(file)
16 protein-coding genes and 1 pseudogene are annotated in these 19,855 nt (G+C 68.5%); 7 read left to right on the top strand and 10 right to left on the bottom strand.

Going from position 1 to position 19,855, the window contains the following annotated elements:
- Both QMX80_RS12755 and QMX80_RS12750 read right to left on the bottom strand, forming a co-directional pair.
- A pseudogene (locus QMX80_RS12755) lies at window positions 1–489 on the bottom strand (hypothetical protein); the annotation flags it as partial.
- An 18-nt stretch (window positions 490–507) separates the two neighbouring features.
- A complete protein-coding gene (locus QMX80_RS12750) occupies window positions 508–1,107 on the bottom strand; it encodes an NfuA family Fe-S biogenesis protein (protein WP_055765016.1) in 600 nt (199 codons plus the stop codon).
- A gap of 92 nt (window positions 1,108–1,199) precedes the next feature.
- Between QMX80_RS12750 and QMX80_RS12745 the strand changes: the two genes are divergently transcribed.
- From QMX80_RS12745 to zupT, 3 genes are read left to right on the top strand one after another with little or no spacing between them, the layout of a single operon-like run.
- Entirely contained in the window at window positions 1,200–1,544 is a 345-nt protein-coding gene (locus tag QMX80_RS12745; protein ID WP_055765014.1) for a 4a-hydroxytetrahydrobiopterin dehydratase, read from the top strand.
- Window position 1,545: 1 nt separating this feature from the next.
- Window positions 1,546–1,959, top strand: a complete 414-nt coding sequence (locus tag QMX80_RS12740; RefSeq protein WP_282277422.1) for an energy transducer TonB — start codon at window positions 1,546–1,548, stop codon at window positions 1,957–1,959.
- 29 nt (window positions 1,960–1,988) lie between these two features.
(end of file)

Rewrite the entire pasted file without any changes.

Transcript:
16 protein-coding genes and 1 pseudogene are annotated in these 19,855 nt (G+C 68.5%); 7 read left to right on the top strand and 10 right to left on the bottom strand.

Going from position 1 to position 19,855, the window contains the following annotated elements:
- Both QMX80_RS12755 and QMX80_RS12750 read right to left on the bottom strand, forming a co-directional pair.
- A pseudogene (locus QMX80_RS12755) lies at window positions 1–489 on the bottom strand (hypothetical protein); the annotation flags it as partial.
- An 18-nt stretch (window positions 490–507) separates the two neighbouring features.
- A complete protein-coding gene (locus QMX80_RS12750) occupies window positions 508–1,107 on the bottom strand; it encodes an NfuA family Fe-S biogenesis protein (protein WP_055765016.1) in 600 nt (199 codons plus the stop codon).
- A gap of 92 nt (window positions 1,108–1,199) precedes the next feature.
- Between QMX80_RS12750 and QMX80_RS12745 the strand changes: the two genes are divergently transcribed.
- From QMX80_RS12745 to zupT, 3 genes are read left to right on the top strand one after another with little or no spacing between them, the layout of a single operon-like run.
- Entirely contained in the window at window positions 1,200–1,544 is a 345-nt protein-coding gene (locus tag QMX80_RS12745; protein ID WP_055765014.1) for a 4a-hydroxytetrahydrobiopterin dehydratase, read from the top strand.
- Window position 1,545: 1 nt separating this feature from the next.
- Window positions 1,546–1,959, top strand: a complete 414-nt coding sequence (locus tag QMX80_RS12740; RefSeq protein WP_282277422.1) for an energy transducer TonB — start codon at window positions 1,546–1,548, stop codon at window positions 1,957–1,959.
- 29 nt (window positions 1,960–1,988) lie between these two features.